Getting the most out of my hometown: Bishop, CA
Reasons 34-37 out of 692276 reasons to love Bishop.
It's hard to put into words what growing up with this as my backyard did for me.
I learned to appreciate silence, slowness, beauty, nature, the earth, and it gave me a good sense of reading people. I didn't know how unique the amber glow of quaking aspens lighting up the path of Bishop Creek was until I left and now have to seek out signs of autumn. Up until a couple years ago I would try every year to make the trip up into the Eastern Sierras in the fall, and if you haven't been you should too.
There is already a great amount of appreciation for Bishop and whenever I'd mention that's where I grew up there was almost always 1 of 3 responses:
- "I know that spot, I fill my car up with gas there on my way to Mammoth," ... or
- "I love that place I grew up fishing and/or climbing there," ... or
- "Never heard of it."
I'll share a few of my favorite things to do when you visit Bishop, and I do mean visit, because you know, afterwards you gotta - you know - leave.
there are so many amazing lakes in this area. I'll do a write up of June Lake loop later which is probably one of, if not the, most amazing places you can see with your eyeballs. Turn W on Line St. from the 395 as you go into town and just don't get off that street. It will wind you back up into the mountains where if you fish, this is prime fishing territory for trout. The pictures above are where the road will end and you can get a boat rental and go troll the lake all day.
There is plenty of dirt roads to go explore whether you want to go bouldering in the Buttermilks or explore the Chalk Bluffs and appreciate some of the history in the hieroglyphics carved into the rocks, or even just grab an inner tube and float the river. No amount of getting lost, or taking it slow, or getting on an atv or dirt bike and getting on a trail, will ever let you down. A lot of transformative moments have taken place simply by walking down a lonely street in the middle of the night looking up at the stars.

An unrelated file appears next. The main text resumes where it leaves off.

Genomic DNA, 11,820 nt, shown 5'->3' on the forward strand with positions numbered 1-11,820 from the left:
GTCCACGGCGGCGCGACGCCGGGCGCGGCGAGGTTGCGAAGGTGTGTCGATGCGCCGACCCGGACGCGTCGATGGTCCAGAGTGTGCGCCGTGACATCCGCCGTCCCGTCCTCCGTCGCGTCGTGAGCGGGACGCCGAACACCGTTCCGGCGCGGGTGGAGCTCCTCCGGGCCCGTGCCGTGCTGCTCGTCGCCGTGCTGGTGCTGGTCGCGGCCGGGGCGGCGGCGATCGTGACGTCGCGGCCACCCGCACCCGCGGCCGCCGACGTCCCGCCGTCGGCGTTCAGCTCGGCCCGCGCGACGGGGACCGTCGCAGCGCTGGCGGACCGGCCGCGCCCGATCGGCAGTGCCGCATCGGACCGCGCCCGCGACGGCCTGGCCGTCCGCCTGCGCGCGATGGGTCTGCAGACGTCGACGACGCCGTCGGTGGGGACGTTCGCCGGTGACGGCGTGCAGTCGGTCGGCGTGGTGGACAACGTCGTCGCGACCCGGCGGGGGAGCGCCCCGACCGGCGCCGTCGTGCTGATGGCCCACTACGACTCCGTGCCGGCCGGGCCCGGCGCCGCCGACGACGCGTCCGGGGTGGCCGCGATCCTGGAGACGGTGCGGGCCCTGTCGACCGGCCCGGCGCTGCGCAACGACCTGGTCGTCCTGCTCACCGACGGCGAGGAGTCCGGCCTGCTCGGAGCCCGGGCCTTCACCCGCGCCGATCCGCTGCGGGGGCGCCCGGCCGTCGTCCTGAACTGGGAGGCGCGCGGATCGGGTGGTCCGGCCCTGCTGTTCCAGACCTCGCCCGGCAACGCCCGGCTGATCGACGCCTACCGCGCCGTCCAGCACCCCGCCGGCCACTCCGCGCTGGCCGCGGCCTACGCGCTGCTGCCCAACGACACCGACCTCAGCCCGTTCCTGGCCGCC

Some sunsets are good, and some you'll need to change your shorts for. Bishop provides the latter. (google sierra wave or bishop sunset and you'll see what i'm talking about)
Stars... so many freaking stars.
There are legitimate maps that track the amount of light pollution in an area specifically for people that want to see, and photograph, the milky way. There's a lot more you could look into there but just know that between june-sept in the northern hemisphere if you go out to a dark sky at new moon you can see some wild stuff. Death Valley (also not far from Bishop) is one of the darkest in the US, and Alabama Hills just outside of Lone Pine (about an hour from Bishop) is a great place for some soulful silence... and, yes, stars.
Seriously though. Go.
Ansel Adams made this his backyard. John Muir too. Look those guys up. Whether you're an avid climber or a frumpy family guy/lady, go. Go in the fall when the whole valley is lit up with reds and golds. Go in the winter when the air is thin and every breath feels more real. Now you'd probably expect me to say something about spring and summer, but the other two are my favorite, so there. More than ever we need to remember that this world is beautiful and worth fighting for and sometimes we forget to look at it. Bishop is a great place to look at it.
"Another glorious Sierra day in which one seems to be dissolved and absorbed and sent pulsing onward we know not where. Life seems neither long nor short, and we take no more heed to save time or make haste than do the trees and stars. This is true freedom, a good practical sort of immortality." — from John of the Mountains(1938)
Please respect the places you find on The Outbound.
Always practice Leave No Trace ethics on your adventures. Be aware of local regulations and don't damage these amazing places for the sake of a photograph.